Toronto·Vote Compass

Toronto's biggest election issue: getting around this busy city

Nearly one in two Torontonians say transportation is their most important election issue, according to data from CBC Toronto's Vote Compass.

Housing rapidly growing as a key issue, especially among city's younger voters

The TTC's King Street pilot project has been one high-profile tweak to the city's transportation system. Vote Compass has found transportation is top of mind among Toronto voters ahead of the Oct. 22 election. (John Rieti/CBC)

Nearly one in two Torontonians say transportation is their most important election issue, according to data from CBC Toronto's Vote Compass.

Just under 50 per cent of 7,155 Torontonians using the voter engagement tool said how they get around — whether they drive, take public transit, walk or bike — matters most to them ahead of the Oct. 22 municipal election. Advance polls opened today.

Further, neither location nor age appears to change the results.

More than 50 per cent of Voters in East York and Etobicoke were most likely to say they were concerned about transportation, but more than 40 per cent of those living in the downtown core also said it's a key issue.

Meanwhile, millennials were just as likely to name transportation as their top issue as those over 55.

Vote Compass, which has now been used nearly 30,000 times, will continue running in the lead-up to the election to help you decide what city council candidate and mayoral front-runner best fits with your political views.

The top five issues identified by Vote Compass users are:

  • Transportation — 46 per cent.
  • Housing and planning — 26 per cent.
  • Toronto's economy — 8 per cent.
  • Policing and public safety — 7 per cent.
  • How government is run — 6 per cent.
  • Issues including, but not limited to, the environment, poverty, immigration and social services received made up the rest of the list.

Voters supporting mayoral candidate Jennifer Keesmaat were the most likely to identify transportation as their top issue, although John Tory voters weren't far behind.

The two candidates support similar transit expansion plans, however sharply differ on how they'd handle two high-profile roadway redesigns.

Tory supports a so-called "hybrid" rebuild of the eastern Gardiner Expressway, while Keesmaat backs replacing the crumbling elevated highway with a ground-level boulevard.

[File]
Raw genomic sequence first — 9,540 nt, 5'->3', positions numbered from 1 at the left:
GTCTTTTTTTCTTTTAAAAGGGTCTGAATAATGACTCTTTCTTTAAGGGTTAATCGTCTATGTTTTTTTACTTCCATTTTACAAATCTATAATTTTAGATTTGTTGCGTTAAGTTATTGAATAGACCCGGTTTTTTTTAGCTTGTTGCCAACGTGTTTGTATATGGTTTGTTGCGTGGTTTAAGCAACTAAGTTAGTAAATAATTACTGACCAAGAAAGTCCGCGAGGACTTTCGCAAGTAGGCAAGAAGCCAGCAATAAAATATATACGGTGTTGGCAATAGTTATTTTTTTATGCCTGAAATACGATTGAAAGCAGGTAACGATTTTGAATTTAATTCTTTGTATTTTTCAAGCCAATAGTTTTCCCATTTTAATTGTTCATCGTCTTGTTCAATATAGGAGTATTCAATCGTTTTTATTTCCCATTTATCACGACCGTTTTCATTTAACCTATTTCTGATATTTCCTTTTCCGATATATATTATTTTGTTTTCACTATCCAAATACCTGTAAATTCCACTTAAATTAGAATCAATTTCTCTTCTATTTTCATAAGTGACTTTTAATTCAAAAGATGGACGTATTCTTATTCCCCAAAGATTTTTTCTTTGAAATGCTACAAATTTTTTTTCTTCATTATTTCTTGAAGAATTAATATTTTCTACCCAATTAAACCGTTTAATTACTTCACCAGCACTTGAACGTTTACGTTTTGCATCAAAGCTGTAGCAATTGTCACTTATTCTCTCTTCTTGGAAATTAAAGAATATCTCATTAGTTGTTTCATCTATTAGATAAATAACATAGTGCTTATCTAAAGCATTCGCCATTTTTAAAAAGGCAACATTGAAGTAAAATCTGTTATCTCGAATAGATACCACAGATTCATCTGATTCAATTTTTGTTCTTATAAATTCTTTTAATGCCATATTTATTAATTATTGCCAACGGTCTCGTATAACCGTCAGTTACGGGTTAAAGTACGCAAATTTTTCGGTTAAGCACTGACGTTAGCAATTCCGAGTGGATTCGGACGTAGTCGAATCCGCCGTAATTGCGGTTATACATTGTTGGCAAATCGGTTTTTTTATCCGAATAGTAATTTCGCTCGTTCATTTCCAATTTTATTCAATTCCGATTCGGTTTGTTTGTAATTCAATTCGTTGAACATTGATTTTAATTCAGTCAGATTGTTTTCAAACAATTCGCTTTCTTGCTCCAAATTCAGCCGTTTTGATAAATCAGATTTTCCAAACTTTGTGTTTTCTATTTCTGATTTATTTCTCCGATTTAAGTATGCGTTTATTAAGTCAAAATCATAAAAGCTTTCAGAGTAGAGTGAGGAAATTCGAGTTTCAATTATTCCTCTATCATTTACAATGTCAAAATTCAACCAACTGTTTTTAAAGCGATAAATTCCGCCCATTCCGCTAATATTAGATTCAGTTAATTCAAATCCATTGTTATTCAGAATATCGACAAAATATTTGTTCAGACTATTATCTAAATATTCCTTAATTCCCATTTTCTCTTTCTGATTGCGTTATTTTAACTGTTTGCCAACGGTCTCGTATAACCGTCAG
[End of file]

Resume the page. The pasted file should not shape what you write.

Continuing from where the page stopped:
Keesmaat is also supporting Transform Yonge, which would shrink Yonge Street in Willowdale from six lanes of traffic to four, while adding bike lanes and wider sidewalks. Tory supports a more expensive alternative that would maintain all six lanes of traffic by moving the bike lanes to nearby streets.

Those supporting Saron Gebresellassi, who wants to see the TTC go completely fare-free for users, were also concerned about transportation, although housing was a bigger issue for them.

Housing a growing issue, especially for younger voters

Condo buildings keep popping up across the city, but that isn't easing housing concerns, especially among young voters. (John Rieti/CBC)

Toronto's real estate boom has been well-documented, as have rental woes and similar housing-related battles like the city's bid to put some restrictions on Airbnb-style short-term rentals.

Vote Compass's results reflect this. In 2014, less than 10 per cent of respondents reported housing was a top concern. This year, that number has shot up to close to 30 per cent.

Young voters are especially concerned about this issue, with nearly four-in-ten now saying it's top of mind this election season.

The data also shows women are more concerned about housing than men.

Tory voters were less likely to identify housing as an issue than Keesmaat voters. 

For more on the Vote Compass's methodology, read below: 

Developed by a team of social and statistical scientists from Vox Pop Labs, Vote Compass is a civic engagement application offered in Toronto exclusively by Radio-Canada/CBC. The findings are based on 7,155 respondents who participated in Vote Compass and answered the "Most important issue" open question from October 3, 2018 to October 10, 2018. Unlike online opinion polls, respondents to Vote Compass are not pre-selected. Similar to opinion polls, however, the data is a non-random sample from the population and has been weighted in order to approximate a representative sample. Vote Compass data has been weighted by gender, age, education and country of birth to ensure the sample's composition reflects that of the actual population of Toronto according to census data and other population estimates. 

Comments

To encourage thoughtful and respectful conversations, first and last names will appear with each submission to CBC/Radio-Canada's online communities (except in children and youth-oriented communities). Pseudonyms will no longer be permitted.

By submitting a comment, you accept that CBC has the right to reproduce and publish that comment in whole or in part, in any manner CBC chooses. Please note that CBC does not endorse the opinions expressed in comments. Comments on this story are moderated according to our Submission Guidelines. Comments are welcome while open. We reserve the right to close comments at any time.